Today’s Queen’s Speech outlined the government’s programme for the next two years in the wake of the general election result and the pathway to Brexit in 2019. There will be no Queen’s Speech next year.
This was a ‘dress down’ occasion without much of the usual pomp and circumstance. The parliamentary measures contained in the Speech were largely connected to Brexit or surviving pledges from the Conservative Manifesto. It was noticeable that several more contentious proposals have been dropped. Without the details of the confidence and supply arrangement with the Democratic Unionist Party, it is difficult to see the full impact on funding and priorities, but the expectation is that this will focus on extra funding for healthcare and infrastructure in Northern Ireland.
There was mention of training and skills but no details of any specific legislation.
A Repeal Bill to remove the 1972 European Communities Act from the statute book and convert EU law into UK law. The UK Parliament (and where appropriate, the devolved legislatures) will be free to make any future changes to its laws.
ACustoms Bill so the UK has a standalone UK customs regime on exit, with flexibility to accommodate future trade agreements with the EU and others. Also to ensure that changes can be made to the UK's VAT and excise regimes on exit from the EU, whatever the outcome of negotiations. This means the government can collect payments of customs duties, administer the customs regime and tackle duty evasion and control over the import and export of goods.
A Trade Billto allow Britain to strike free trade deals with countries around the world while ensuring domestic businesses are protected from unfair trading practices.
AnImmigration Bill enabling the government to end the free movement of EU nationals into the UK, but still allowing the country to attract "the brightest and the best".EU nationals and their families will be "subject to relevant UK law".
An Automated and Electric Vehicles Billto extend compulsory motor vehicle insurance to cover the use of automated vehicles, to ensure compensation claims continue to be paid quickly, fairly and easily, in line with longstanding insurance practice. It also allows the government to require the installation of charge points for electric vehicles at motorway service areas and large fuel retailers, and to require a set of common technical and operational standards. This will ensure charge points are convenient to access and work seamlessly right across the UK; these provisions would apply to England, Wales and Scotland.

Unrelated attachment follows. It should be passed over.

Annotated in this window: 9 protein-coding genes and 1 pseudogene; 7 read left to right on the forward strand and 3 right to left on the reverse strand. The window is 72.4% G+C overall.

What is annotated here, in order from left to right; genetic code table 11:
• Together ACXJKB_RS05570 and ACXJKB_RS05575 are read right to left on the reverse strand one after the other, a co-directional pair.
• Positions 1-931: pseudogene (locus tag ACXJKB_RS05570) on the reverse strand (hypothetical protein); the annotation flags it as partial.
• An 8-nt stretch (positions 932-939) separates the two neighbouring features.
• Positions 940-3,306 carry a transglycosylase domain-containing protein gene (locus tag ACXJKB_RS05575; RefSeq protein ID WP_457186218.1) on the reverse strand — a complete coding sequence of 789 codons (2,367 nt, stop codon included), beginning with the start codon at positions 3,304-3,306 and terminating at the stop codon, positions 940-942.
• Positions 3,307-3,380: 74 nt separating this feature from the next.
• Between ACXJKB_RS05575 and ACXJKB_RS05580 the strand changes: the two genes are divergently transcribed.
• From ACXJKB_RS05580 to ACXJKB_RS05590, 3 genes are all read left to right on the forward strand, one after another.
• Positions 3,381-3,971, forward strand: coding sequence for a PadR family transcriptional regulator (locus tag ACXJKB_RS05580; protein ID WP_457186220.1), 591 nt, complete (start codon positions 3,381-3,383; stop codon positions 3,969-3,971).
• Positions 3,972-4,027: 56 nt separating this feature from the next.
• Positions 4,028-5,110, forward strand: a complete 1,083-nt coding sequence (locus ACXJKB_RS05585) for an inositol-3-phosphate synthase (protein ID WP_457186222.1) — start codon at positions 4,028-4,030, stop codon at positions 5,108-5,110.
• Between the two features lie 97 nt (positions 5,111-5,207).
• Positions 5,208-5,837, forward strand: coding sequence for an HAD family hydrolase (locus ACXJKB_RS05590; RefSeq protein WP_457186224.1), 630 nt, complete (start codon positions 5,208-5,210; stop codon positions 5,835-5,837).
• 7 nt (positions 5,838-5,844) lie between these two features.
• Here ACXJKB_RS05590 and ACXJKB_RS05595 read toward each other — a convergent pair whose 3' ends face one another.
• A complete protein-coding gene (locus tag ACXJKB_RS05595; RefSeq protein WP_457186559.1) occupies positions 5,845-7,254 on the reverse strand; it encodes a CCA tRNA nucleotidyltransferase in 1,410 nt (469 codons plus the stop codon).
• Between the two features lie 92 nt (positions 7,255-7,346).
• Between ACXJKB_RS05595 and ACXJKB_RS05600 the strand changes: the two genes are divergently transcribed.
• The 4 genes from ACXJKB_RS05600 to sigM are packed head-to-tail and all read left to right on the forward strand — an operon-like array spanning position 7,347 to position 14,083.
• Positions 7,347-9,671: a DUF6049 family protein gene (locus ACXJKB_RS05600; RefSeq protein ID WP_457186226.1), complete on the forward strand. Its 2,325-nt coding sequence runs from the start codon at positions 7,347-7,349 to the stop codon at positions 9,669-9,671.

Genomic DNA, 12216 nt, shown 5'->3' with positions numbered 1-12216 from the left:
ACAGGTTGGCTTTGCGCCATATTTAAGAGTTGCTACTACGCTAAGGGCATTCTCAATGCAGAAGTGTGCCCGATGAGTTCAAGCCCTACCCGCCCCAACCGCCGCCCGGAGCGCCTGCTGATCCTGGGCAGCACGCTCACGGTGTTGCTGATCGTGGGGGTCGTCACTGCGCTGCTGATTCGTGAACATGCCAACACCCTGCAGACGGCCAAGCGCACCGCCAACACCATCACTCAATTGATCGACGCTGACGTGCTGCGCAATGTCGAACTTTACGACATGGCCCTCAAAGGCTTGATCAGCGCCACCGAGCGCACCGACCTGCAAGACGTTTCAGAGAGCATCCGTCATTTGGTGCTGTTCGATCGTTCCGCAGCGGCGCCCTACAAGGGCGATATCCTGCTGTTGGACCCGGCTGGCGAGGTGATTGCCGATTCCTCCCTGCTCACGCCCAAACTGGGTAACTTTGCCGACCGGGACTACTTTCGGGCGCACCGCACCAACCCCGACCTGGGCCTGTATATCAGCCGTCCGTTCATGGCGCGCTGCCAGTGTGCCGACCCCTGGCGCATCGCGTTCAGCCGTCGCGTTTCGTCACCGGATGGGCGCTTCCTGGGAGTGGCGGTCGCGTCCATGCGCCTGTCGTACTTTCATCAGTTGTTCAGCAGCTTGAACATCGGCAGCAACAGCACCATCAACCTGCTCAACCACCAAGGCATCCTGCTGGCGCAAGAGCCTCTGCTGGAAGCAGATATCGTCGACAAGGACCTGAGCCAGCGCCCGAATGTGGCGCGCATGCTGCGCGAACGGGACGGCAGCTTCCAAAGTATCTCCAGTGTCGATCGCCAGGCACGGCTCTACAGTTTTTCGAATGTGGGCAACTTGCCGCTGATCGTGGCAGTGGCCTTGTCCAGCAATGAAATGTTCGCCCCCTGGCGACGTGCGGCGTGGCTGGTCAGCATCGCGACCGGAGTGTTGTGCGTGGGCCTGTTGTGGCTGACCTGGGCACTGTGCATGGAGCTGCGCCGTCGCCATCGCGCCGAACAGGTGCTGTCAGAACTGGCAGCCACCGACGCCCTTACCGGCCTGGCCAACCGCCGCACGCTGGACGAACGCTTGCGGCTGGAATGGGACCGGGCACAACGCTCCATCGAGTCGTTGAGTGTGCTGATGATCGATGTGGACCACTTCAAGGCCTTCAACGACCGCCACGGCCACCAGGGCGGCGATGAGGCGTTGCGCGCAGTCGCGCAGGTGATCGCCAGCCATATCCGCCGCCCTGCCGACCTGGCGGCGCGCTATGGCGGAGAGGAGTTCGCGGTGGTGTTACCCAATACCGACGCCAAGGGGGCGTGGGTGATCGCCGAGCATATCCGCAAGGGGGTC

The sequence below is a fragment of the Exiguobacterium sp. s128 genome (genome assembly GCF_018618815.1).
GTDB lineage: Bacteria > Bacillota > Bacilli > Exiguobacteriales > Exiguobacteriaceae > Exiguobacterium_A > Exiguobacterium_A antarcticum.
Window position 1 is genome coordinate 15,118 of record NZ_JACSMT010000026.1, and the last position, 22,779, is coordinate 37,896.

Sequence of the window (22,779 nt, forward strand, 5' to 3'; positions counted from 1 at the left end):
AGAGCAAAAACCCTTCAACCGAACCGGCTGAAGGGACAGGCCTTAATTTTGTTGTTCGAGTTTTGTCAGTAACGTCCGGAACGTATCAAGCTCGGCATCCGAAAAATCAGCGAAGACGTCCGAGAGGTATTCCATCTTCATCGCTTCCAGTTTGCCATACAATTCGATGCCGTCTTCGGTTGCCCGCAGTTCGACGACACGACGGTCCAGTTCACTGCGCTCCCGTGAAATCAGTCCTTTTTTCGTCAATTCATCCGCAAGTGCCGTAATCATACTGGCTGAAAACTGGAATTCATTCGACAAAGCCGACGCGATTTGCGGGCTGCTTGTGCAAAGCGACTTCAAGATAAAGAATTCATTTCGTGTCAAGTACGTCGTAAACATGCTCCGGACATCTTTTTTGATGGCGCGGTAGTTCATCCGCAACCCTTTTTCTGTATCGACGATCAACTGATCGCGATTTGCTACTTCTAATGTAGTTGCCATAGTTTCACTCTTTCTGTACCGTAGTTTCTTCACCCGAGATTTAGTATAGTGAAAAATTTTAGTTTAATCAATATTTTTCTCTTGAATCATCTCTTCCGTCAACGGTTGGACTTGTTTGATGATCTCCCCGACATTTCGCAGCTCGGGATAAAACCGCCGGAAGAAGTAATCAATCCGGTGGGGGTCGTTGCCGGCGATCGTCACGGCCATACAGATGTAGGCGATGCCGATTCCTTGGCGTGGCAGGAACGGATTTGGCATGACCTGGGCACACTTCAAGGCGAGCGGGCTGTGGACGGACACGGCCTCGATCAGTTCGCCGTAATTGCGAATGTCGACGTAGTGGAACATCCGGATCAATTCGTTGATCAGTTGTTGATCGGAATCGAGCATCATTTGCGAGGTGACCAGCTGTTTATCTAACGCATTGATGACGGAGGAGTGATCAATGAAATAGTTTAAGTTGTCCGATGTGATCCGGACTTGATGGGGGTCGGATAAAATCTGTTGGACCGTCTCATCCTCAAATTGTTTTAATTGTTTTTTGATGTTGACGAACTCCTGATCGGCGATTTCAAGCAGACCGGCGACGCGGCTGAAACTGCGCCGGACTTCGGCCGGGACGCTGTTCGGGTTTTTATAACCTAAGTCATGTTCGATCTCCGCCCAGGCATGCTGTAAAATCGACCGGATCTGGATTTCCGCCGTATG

Space Industry Bill:new powers to license a wide range of new commercial spaceflight, including vertically launched rockets, space planes, satellite operation, spaceports and other technologies.
with powers to compulsorily acquire the land needed for the railway, construct the railway and operate it, with deemed planning permission to deliver the scheme.
Smart Meter Billto put consumers in control of their energy use, bringing an end to estimated billing and transforming the experience of pre-paying customers. Smart meters will be offered to every household and business by the end of 2020.
National Insurance Contributions Bill to legislate for the National Insurance contribution (NICs) changes announced in the 2016 Budget and 2016 Autumn Statement. It does not relate to the discussion of Class 4 contributions at the time of the Spring Budget 2017.
Data Protection Billwhich gives people new rights to "require major social media platforms to delete information held about them at the age of 18". Also measures relating to national and international law enforcement.
Good Mortgages Billrepeals the Victorian-era Bills of Sale Acts and replaces them with a Good Mortgages Act that enables individuals to use their existing goods (such as a vehicle) as security for a loan, while retaining possession of the goods. It increases protection for borrowers who get into financial difficulties, by introducing a new requirement for a lender to obtain a court order before seizing goods where a borrower has made significant repayments. It will also help borrowers in financial difficulties by giving borrowers the right to voluntary termination by handing over their vehicle or other goods to the lender. The proposals include protection for innocent third parties who buy a vehicle subject to a logbook loan that may be at risk of repossession, and makes clearer that borrowers who knowingly sell goods with a logbook loan attached could be committing fraud.
The legislative programme will also include three finance bills to implement Budget decisions, a technical bill to ratify several "minor EU agreements" and further bills to affect the UK's exit from the EU.